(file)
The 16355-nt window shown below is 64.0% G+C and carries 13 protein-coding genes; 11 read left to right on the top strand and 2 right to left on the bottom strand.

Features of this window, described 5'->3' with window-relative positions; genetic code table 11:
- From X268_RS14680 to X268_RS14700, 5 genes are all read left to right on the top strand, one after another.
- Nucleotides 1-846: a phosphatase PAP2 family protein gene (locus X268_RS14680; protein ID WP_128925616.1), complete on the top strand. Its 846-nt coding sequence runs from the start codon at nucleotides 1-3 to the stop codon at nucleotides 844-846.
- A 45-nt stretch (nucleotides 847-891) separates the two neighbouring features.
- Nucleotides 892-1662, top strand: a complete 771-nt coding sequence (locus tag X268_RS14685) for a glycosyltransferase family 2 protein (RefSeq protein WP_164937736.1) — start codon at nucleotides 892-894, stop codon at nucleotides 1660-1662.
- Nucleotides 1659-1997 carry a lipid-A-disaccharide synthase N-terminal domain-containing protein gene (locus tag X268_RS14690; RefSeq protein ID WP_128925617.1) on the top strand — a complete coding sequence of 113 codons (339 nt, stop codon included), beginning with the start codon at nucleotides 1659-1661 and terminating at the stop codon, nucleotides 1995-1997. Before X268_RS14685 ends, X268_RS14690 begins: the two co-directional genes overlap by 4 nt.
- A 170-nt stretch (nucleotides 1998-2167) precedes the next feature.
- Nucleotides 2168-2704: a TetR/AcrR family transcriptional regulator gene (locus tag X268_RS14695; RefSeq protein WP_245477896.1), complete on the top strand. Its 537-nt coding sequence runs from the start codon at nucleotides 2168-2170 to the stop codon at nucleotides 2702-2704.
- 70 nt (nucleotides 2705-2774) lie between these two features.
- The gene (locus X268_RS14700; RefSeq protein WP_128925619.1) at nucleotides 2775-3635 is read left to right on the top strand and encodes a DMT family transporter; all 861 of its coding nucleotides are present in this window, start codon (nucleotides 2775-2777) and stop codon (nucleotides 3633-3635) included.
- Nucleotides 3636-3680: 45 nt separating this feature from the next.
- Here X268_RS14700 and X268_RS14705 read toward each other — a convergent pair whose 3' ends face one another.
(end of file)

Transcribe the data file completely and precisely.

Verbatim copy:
The 16355-nt window shown below is 64.0% G+C and carries 13 protein-coding genes; 11 read left to right on the top strand and 2 right to left on the bottom strand.

Features of this window, described 5'->3' with window-relative positions; genetic code table 11:
- From X268_RS14680 to X268_RS14700, 5 genes are all read left to right on the top strand, one after another.
- Nucleotides 1-846: a phosphatase PAP2 family protein gene (locus X268_RS14680; protein ID WP_128925616.1), complete on the top strand. Its 846-nt coding sequence runs from the start codon at nucleotides 1-3 to the stop codon at nucleotides 844-846.
- A 45-nt stretch (nucleotides 847-891) separates the two neighbouring features.
- Nucleotides 892-1662, top strand: a complete 771-nt coding sequence (locus tag X268_RS14685) for a glycosyltransferase family 2 protein (RefSeq protein WP_164937736.1) — start codon at nucleotides 892-894, stop codon at nucleotides 1660-1662.
- Nucleotides 1659-1997 carry a lipid-A-disaccharide synthase N-terminal domain-containing protein gene (locus tag X268_RS14690; RefSeq protein ID WP_128925617.1) on the top strand — a complete coding sequence of 113 codons (339 nt, stop codon included), beginning with the start codon at nucleotides 1659-1661 and terminating at the stop codon, nucleotides 1995-1997. Before X268_RS14685 ends, X268_RS14690 begins: the two co-directional genes overlap by 4 nt.
- A 170-nt stretch (nucleotides 1998-2167) precedes the next feature.
- Nucleotides 2168-2704: a TetR/AcrR family transcriptional regulator gene (locus tag X268_RS14695; RefSeq protein WP_245477896.1), complete on the top strand. Its 537-nt coding sequence runs from the start codon at nucleotides 2168-2170 to the stop codon at nucleotides 2702-2704.
- 70 nt (nucleotides 2705-2774) lie between these two features.
- The gene (locus X268_RS14700; RefSeq protein WP_128925619.1) at nucleotides 2775-3635 is read left to right on the top strand and encodes a DMT family transporter; all 861 of its coding nucleotides are present in this window, start codon (nucleotides 2775-2777) and stop codon (nucleotides 3633-3635) included.
- Nucleotides 3636-3680: 45 nt separating this feature from the next.
- Here X268_RS14700 and X268_RS14705 read toward each other — a convergent pair whose 3' ends face one another.